Re: [asa] Michael Denton's Books

From: Robert Schneider <rjschn39@bellsouth.net>
Date: Sun Dec 10 2006 - 18:43:47 EST

Denton writes:

"> We speculate that it is unlikely that the folds will prove to be the
> only case in nature where a set of complex organic forms is
> determined by natural law, and suggest that natural law may have
> played a far greater role in the origin and evolution of life than is
> currently assumed."

Bob's comment: Assumed by whom? The IDers?

I'm encouraged by Denton's changes of mind. They reveal someone who is
willing to let the evidence take him where it may lead, even if it means
abandoning previously held positions and assumptions. This is just what one
would expect of any scientist who is not locked into an ideology about
science.

From a theistic and theological perspective I see no reason to assume that
divine intervention is necessary to bring life from non-life; one could just
as well assume that a natural process for doing so is part of God's design
of the created order.

Pim, thanks for posting the links to the reviews of Denton's work by
Korthof; they are useful overviews..

Bob

----- Original Message -----
From: "PvM" <pvm.pandas@gmail.com>
To: "Don Nield" <d.nield@auckland.ac.nz>
Cc: "David Opderbeck" <dopderbeck@gmail.com>; <asa@calvin.edu>
Sent: Sunday, December 10, 2006 3:53 PM
Subject: Re: [asa] Michael Denton's Books

> Yes, Denton has moved away from his original book as discussed by
> Korthof. In a recent paper, Denton focuses on what he calls 'platonic
> forms'
>
> http://epsc.wustl.edu/~spozgay/home/Denton,Marshall,Legge-Jour.Theo.Biol.2002.pdf
> and
> http://www.estovest.net/ecosofia/lawsofform.html
>
> ---Begin quote-----
> However, recent advances in protein chemistry suggest that at least
> one set of biological forms -the basic protein folds- is determined by
> physical laws similar to those giving rise to crystals and atoms. They
> give every appearance of being invariant platonic forms of precisely
> the type that the pre-darwinian biologists were seeking.
> -----end quote-----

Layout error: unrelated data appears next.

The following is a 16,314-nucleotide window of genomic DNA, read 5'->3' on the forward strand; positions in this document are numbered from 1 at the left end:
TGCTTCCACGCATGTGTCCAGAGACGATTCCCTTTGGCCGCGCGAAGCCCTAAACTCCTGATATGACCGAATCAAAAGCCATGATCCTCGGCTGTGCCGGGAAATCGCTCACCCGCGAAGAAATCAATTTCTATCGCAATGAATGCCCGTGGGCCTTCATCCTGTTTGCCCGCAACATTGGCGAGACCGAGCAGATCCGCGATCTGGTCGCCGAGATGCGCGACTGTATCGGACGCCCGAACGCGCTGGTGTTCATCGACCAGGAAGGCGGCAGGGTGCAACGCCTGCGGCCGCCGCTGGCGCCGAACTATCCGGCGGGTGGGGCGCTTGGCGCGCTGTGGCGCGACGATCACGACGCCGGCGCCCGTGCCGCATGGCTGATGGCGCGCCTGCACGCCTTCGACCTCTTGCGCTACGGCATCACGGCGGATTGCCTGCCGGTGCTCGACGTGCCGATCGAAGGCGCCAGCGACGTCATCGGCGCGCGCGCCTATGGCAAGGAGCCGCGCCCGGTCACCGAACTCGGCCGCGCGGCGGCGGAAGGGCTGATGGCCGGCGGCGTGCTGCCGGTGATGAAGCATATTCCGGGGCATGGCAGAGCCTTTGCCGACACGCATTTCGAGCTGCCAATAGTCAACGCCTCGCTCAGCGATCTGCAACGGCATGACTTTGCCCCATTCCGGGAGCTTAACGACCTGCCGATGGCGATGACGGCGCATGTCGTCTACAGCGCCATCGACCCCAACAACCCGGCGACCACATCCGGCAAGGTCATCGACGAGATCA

>
> Evolution by natural law....
>
> ----Begin-----
> We speculate that it is unlikely that the folds will prove to be the
> only case in nature where a set of complex organic forms is
> determined by natural law, and suggest that natural law may have
> played a far greater role in the origin and evolution of life than is
> currently assumed.
> ----End quote----
>
> Science is no friend of the IDT movement
>
> Protein and RNA forms are an interesting topic. For instance,
> researchers have found that RNA protein forms form a well connected
> structure where other RNA forms are connected via neutral pathways.
> This means that neutral evolution plays/played an important role in
> RNA. Work by researchers on proteins and holey adaptive landscapes has
> shown similar effects.
>
> Check out the work by Gavrilets for instance. Fascinating stuff that
> counters much of the assertions by IDers about protein landscapes.
>
> On 12/10/06, Don Nield <d.nield@auckland.ac.nz> wrote:
>> It should be noted that about 20 years have passed since the publication
>> of "Evolution, a Theory in Crisis" and Denton himself has answered some
>> of his old arguments. One should read Denton's second book, "Nature' s
>> Destiny", and especially his chapter in the book " Uncommon Dissent"
>> edited by Dembski..
>> Briefly, Denton now regrets the choice of title -- it should have been
>> "Darwinism, a Theory in Crisis". Denton also regrets the spin that the
>> ID movement headed by Phillip Johnson has put on the book, and he has
>> dissociated himself from the Discovery Institute of which he was
>> formerly a Fellow.
>> Recent advances in molecular biology have convinced Denton that small
>> changes at the genetic level can explain certain major changes at a
>> higher level. Crucially, Denton now sees macromolecular structures as
>> self-organizing lawful forms rather than as mechanisms.
>> Don
>

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Received on Sun, 10 Dec 2006 18:43:47 -0500

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